Last year, John Beckmann and some designers at his firm Axis Mundi decided they were fed up with the proposal for Jean Nouvel’s MoMA Tower. “Hines and MoMA have been jamming this down everyone’s throat,” Mr. Beckmann told the Architect’s Newspaper at the time. His solution: Design his own version of the tower, an ironic, pop art pastiche with a Jenga-like construction. The proposal drew quite a bit of attention–in no small part because it was much shorter, though not smaller, than Mr. Nouvel’s, clocking in at 50 stories instead of 82. (Perhaps he was on to something as they were later cut down to size by the City Planning Commission.)
The real reason it was so shocking to the design community, though, is because this is just something you don’t do, go redesigning other people’s buildings. It’s a faux pas, to say the least. And Axis Mundi is at it again.
Mr. Beckmann has launched his latest attack this week, striking out at the Whitney’s new High Line museum and its architect Renzo Piano (another Pritzker winner). “I just think it’s so kneejerk, the way these institutions and boards make these decisions,” Mr. Beckmann said from New Hampshire, where he is spending a month at the McDowell Art Colony.
“With Piano, he’s just become the go-to guy for these sorts of projects,” Mr. Beckmann added. “You know what you’re gonna get, the classic Parthenon-on-the-hill building, and I don’t think it’s right for that site.” (New Yorkers may know Mr. Piano from his work at the Morgan Library, the new New York Times building, and Columbia’s proposed Manhattanville campus.)
Perhaps with a proposal like this, would Mr. Beckman like to design a museum of his own? “Eli Broad didn’t call me and say he’s reconsidering Diller Scofidio,” the architect admitted. At first he said that the purpose of these projects was not to win new work–the firm’s doing fine, thank you very much, having just started on a 6,000-square-foot apartment on the Upper West Side and finishing up a few others–or to attract attention. Later on in the conversation, he reconsidered. “Do we want to get noticed? Of course. Besides, it can’t hurt,” Mr. Beckmann said. It’s a very Web 2.0 approach to architecture.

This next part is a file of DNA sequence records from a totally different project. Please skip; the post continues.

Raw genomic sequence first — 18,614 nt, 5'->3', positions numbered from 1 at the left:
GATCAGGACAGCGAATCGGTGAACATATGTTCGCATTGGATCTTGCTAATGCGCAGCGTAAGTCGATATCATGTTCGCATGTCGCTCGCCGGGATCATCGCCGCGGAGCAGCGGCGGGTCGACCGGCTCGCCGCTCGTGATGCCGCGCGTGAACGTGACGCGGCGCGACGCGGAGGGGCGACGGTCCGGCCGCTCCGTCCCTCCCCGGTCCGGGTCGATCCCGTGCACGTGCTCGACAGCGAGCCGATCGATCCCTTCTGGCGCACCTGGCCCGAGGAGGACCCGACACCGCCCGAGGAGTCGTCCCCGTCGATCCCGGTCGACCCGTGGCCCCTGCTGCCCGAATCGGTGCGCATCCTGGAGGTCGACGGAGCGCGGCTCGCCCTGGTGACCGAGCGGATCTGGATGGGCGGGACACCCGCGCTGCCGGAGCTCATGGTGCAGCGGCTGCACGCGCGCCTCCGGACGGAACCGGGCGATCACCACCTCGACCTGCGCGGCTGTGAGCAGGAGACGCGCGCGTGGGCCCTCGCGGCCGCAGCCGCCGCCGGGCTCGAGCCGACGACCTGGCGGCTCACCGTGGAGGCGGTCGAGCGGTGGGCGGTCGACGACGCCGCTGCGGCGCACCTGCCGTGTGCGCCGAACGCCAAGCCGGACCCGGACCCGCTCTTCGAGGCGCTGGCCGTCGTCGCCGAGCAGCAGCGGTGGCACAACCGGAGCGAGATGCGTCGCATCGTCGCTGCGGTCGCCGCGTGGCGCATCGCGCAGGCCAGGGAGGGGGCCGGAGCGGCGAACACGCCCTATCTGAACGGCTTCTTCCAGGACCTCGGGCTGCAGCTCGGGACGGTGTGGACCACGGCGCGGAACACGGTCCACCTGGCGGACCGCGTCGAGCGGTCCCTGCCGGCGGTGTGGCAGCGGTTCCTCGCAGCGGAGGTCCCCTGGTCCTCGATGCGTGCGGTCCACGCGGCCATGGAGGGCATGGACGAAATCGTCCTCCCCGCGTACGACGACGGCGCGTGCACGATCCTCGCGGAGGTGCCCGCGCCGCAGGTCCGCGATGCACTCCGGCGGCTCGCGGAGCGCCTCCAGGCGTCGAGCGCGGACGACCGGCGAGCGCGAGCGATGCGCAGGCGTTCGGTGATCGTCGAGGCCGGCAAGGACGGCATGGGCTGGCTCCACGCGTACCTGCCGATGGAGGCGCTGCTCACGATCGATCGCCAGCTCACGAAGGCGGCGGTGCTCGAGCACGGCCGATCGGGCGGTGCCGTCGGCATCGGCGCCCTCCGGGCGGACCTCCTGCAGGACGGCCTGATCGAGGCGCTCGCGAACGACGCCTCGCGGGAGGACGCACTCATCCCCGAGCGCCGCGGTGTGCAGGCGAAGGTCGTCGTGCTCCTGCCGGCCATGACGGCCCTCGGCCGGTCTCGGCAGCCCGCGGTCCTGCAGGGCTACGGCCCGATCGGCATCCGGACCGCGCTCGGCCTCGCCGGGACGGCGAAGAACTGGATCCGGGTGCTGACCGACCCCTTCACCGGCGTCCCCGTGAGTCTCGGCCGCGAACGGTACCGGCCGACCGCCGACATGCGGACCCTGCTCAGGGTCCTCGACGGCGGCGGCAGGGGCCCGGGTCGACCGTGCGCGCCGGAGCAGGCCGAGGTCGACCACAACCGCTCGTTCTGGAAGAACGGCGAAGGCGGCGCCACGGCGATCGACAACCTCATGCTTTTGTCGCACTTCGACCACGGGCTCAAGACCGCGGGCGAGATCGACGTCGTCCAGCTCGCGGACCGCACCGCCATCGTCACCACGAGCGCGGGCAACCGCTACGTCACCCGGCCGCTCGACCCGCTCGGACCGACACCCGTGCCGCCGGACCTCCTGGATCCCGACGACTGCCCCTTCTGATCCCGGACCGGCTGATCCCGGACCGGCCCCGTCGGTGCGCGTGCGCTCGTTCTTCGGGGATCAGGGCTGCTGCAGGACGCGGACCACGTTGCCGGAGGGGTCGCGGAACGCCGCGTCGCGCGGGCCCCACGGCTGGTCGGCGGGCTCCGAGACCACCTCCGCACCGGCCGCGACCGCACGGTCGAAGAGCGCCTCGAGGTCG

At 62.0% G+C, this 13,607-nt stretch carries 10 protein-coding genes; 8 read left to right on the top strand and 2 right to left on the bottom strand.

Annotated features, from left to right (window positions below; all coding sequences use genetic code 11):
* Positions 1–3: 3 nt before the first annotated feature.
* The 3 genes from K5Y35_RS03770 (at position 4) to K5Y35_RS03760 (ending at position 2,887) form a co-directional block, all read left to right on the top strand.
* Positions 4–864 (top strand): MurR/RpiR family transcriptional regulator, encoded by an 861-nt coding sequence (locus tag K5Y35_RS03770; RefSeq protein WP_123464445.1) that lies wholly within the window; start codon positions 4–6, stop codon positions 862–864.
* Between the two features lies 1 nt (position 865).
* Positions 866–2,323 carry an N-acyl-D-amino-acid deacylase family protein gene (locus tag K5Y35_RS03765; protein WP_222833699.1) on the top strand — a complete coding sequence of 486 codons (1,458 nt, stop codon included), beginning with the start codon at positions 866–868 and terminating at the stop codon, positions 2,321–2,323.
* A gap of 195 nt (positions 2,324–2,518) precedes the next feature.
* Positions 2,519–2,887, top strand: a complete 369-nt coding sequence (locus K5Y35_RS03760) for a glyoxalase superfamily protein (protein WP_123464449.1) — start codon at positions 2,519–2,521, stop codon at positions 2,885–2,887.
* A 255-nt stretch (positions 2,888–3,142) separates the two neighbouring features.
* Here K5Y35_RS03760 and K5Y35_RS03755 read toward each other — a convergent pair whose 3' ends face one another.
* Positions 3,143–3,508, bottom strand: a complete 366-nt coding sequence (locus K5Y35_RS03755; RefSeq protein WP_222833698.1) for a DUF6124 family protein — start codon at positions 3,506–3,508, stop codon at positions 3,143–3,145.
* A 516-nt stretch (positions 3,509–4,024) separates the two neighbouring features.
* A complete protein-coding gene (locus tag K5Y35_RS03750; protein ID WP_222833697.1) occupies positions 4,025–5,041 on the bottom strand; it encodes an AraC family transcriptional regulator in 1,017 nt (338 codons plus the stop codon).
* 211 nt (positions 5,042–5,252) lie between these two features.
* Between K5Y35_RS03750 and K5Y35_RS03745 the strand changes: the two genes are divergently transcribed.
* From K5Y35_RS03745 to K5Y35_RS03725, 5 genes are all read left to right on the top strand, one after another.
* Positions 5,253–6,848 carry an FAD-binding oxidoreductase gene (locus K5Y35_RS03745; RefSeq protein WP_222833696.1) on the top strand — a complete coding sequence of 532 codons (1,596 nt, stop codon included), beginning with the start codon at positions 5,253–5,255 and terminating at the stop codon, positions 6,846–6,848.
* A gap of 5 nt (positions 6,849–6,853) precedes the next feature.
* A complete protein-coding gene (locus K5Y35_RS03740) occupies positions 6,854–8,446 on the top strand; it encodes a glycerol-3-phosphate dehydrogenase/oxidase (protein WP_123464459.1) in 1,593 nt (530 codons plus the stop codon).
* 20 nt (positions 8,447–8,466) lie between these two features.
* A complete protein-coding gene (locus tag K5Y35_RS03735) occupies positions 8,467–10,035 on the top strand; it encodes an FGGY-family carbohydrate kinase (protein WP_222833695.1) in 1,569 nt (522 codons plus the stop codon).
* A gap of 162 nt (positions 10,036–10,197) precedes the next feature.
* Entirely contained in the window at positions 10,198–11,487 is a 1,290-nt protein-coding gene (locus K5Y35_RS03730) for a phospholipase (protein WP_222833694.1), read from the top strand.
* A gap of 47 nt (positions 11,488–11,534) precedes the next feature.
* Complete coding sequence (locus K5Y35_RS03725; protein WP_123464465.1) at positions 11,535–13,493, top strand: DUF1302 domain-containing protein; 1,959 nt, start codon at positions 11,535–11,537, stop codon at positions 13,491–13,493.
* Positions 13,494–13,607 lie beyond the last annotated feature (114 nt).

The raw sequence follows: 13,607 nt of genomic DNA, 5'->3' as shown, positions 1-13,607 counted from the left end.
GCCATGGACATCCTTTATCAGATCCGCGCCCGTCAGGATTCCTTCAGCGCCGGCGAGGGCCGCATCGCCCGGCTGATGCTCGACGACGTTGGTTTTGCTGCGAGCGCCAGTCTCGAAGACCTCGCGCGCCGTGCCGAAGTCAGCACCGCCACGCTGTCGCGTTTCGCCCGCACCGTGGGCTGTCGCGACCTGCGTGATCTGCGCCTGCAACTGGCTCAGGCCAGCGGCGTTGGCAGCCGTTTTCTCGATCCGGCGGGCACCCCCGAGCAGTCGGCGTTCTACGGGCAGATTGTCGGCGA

But it could backfire. At least one prominent New York City architect thinks so:
“Particularly when there are so many architects creating innovative, daring projects (for actual clients that they have) which will, for a variety of reasons, remain unbuilt, it seems odd to believe that you can distinguish yourself by creating alternate designs for projects that you don’t have. I could see if there was a social purpose to it- for example to demonstrate positive social good with an alternate design. But if the point is simply to attract attention to yourself, that seems inappropriate. Also, I don’t think it is going to get work (at least with savvy clients). Better to invent a project and pitch that- and there are certainly some pressing problems out there which cry out for designs.”
Mr. Beckmann said if he “ruffles a few feathers,” so be it! “I think the architecture profession is incredibly conservative. So yeah, in a way, I’m striking a poker into it. But really, some of these people are so boring. Maybe we’re taking a risk, but I think it’s worth it.” Amen, brother!
It’s true that the profession also has a long history of theoreticians and agitators, from Hugh Ferriss to Venturi Scott Brown, from Superstudio to Raimund Abraham. Sadly what unifies such designers is there relative lack of built projects, despite their vision. (The derisive term paper architect was coined for the very purpose of describing such designers.)
Whether Mr. Beckmann’s agressively self-promotional style–and architecture–can succeed remains to be seen. Especially if his own predictions come true. “Everyone’s at the mercy of the developers, especially in New York City, which doesn’t have very many enlightened developers,” he said. “I think, coming out of this recession, it’s going to be very bad in terms of good design. There will be no risks taken anymore.”
Good luck with all that.